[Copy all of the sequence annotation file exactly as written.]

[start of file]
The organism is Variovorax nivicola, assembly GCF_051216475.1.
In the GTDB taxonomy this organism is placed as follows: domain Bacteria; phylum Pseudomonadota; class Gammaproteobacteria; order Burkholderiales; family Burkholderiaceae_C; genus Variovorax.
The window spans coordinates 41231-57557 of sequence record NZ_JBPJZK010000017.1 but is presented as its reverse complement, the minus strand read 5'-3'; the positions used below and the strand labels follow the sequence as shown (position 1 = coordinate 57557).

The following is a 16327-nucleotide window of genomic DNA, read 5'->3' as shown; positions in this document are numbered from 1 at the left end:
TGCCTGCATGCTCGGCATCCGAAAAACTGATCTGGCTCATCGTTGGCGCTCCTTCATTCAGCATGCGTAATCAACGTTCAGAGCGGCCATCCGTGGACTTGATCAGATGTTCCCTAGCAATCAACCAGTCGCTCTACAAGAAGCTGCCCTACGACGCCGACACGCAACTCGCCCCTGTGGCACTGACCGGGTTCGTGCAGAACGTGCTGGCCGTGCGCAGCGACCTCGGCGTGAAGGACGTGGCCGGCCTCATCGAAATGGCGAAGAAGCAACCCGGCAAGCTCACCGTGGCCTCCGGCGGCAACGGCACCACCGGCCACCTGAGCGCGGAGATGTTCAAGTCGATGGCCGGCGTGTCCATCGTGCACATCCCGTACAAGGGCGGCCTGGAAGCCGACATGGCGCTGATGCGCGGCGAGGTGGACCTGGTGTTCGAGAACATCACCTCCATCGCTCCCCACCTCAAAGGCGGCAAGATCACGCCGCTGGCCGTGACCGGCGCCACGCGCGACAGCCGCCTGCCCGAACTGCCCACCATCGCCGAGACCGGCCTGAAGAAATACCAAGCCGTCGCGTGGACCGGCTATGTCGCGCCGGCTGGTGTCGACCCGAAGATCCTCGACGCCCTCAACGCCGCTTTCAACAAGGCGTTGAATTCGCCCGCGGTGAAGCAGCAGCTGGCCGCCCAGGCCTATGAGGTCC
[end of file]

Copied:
The organism is Variovorax nivicola, assembly GCF_051216475.1.
In the GTDB taxonomy this organism is placed as follows: domain Bacteria; phylum Pseudomonadota; class Gammaproteobacteria; order Burkholderiales; family Burkholderiaceae_C; genus Variovorax.
The window spans coordinates 41231-57557 of sequence record NZ_JBPJZK010000017.1 but is presented as its reverse complement, the minus strand read 5'-3'; the positions used below and the strand labels follow the sequence as shown (position 1 = coordinate 57557).

The following is a 16327-nucleotide window of genomic DNA, read 5'->3' as shown; positions in this document are numbered from 1 at the left end:
TGCCTGCATGCTCGGCATCCGAAAAACTGATCTGGCTCATCGTTGGCGCTCCTTCATTCAGCATGCGTAATCAACGTTCAGAGCGGCCATCCGTGGACTTGATCAGATGTTCCCTAGCAATCAACCAGTCGCTCTACAAGAAGCTGCCCTACGACGCCGACACGCAACTCGCCCCTGTGGCACTGACCGGGTTCGTGCAGAACGTGCTGGCCGTGCGCAGCGACCTCGGCGTGAAGGACGTGGCCGGCCTCATCGAAATGGCGAAGAAGCAACCCGGCAAGCTCACCGTGGCCTCCGGCGGCAACGGCACCACCGGCCACCTGAGCGCGGAGATGTTCAAGTCGATGGCCGGCGTGTCCATCGTGCACATCCCGTACAAGGGCGGCCTGGAAGCCGACATGGCGCTGATGCGCGGCGAGGTGGACCTGGTGTTCGAGAACATCACCTCCATCGCTCCCCACCTCAAAGGCGGCAAGATCACGCCGCTGGCCGTGACCGGCGCCACGCGCGACAGCCGCCTGCCCGAACTGCCCACCATCGCCGAGACCGGCCTGAAGAAATACCAAGCCGTCGCGTGGACCGGCTATGTCGCGCCGGCTGGTGTCGACCCGAAGATCCTCGACGCCCTCAACGCCGCTTTCAACAAGGCGTTGAATTCGCCCGCGGTGAAGCAGCAGCTGGCCGCCCAGGCCTATGAGGTCC